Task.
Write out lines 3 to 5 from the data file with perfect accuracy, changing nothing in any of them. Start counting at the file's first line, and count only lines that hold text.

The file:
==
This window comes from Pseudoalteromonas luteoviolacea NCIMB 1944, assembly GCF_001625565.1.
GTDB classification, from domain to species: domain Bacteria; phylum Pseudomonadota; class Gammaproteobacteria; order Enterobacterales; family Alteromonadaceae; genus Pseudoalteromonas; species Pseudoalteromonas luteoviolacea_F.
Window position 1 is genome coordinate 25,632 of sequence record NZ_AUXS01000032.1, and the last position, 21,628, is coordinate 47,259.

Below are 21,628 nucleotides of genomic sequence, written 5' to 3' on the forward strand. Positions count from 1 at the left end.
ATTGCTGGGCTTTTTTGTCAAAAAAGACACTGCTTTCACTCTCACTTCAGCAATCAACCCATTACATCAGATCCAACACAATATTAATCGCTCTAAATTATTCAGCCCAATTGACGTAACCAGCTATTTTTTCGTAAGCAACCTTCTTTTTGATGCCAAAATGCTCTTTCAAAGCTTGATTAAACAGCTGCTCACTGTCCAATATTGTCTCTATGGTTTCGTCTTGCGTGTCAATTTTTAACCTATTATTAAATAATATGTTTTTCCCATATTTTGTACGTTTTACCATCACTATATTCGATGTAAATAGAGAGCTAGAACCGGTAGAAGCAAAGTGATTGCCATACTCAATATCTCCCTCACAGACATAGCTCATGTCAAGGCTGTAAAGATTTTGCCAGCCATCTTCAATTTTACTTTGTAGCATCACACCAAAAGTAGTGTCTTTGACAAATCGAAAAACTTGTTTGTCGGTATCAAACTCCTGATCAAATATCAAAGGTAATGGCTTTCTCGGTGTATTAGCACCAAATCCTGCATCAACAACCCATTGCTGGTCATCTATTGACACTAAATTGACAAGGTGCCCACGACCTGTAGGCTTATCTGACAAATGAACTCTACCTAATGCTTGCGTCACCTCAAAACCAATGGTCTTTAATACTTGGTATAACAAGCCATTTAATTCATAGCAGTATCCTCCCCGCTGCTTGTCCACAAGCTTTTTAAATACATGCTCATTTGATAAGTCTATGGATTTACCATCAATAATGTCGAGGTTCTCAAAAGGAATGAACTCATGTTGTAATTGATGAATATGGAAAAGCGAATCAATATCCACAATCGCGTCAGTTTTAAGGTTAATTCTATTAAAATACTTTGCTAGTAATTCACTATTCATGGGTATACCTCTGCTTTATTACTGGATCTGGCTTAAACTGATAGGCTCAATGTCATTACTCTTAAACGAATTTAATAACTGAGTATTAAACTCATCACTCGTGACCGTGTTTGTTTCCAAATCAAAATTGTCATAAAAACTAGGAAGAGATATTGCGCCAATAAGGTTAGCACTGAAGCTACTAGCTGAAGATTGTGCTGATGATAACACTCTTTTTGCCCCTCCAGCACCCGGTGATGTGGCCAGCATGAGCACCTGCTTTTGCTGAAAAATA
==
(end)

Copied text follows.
Window position 1 is genome coordinate 25,632 of sequence record NZ_AUXS01000032.1, and the last position, 21,628, is coordinate 47,259.

Below are 21,628 nucleotides of genomic sequence, written 5' to 3' on the forward strand. Positions count from 1 at the left end.
ATTGCTGGGCTTTTTTGTCAAAAAAGACACTGCTTTCACTCTCACTTCAGCAATCAACCCATTACATCAGATCCAACACAATATTAATCGCTCTAAATTATTCAGCCCAATTGACGTAACCAGCTATTTTTTCGTAAGCAACCTTCTTTTTGATGCCAAAATGCTCTTTCAAAGCTTGATTAAACAGCTGCTCACTGTCCAATATTGTCTCTATGGTTTCGTCTTGCGTGTCAATTTTTAACCTATTATTAAATAATATGTTTTTCCCATATTTTGTACGTTTTACCATCACTATATTCGATGTAAATAGAGAGCTAGAACCGGTAGAAGCAAAGTGATTGCCATACTCAATATCTCCCTCACAGACATAGCTCATGTCAAGGCTGTAAAGATTTTGCCAGCCATCTTCAATTTTACTTTGTAGCATCACACCAAAAGTAGTGTCTTTGACAAATCGAAAAACTTGTTTGTCGGTATCAAACTCCTGATCAAATATCAAAGGTAATGGCTTTCTCGGTGTATTAGCACCAAATCCTGCATCAACAACCCATTGCTGGTCATCTATTGACACTAAATTGACAAGGTGCCCACGACCTGTAGGCTTATCTGACAAATGAACTCTACCTAATGCTTGCGTCACCTCAAAACCAATGGTCTTTAATACTTGGTATAACAAGCCATTTAATTCATAGCAGTATCCTCCCCGCTGCTTGTCCACAAGCTTTTTAAATACATGCTCATTTGATAAGTCTATGGATTTACCATCAATAATGTCGAGGTTCTCAAAAGGAATGAACTCATGTTGTAATTGATGAATATGGAAAAGCGAATCAATATCCACAATCGCGTCAGTTTTAAGGTTAATTCTATTAAAATACTTTGCTAGTAATTCACTATTCATGGGTATACCTCTGCTTTATTACTGGATCTGGCTTAAACTGATAGGCTCAATGTCATTACTCTTAAACGAATTTAATAACTGAGTATTAAACTCATCACTCGTGACCGTGTTTGTTTCCAAATCAAAATTGTCATAAAAACTAGGAAGAGATATTGCGCCAATAAGGTTAGCACTGAAGCTACTAGCTGAAGATTGTGCTGATGATAACACTCTTTTTGCCCCTCCAGCACCCGGTGATGTGGCCAGCATGAGCACCTGCTTTTGCTGAAAAATA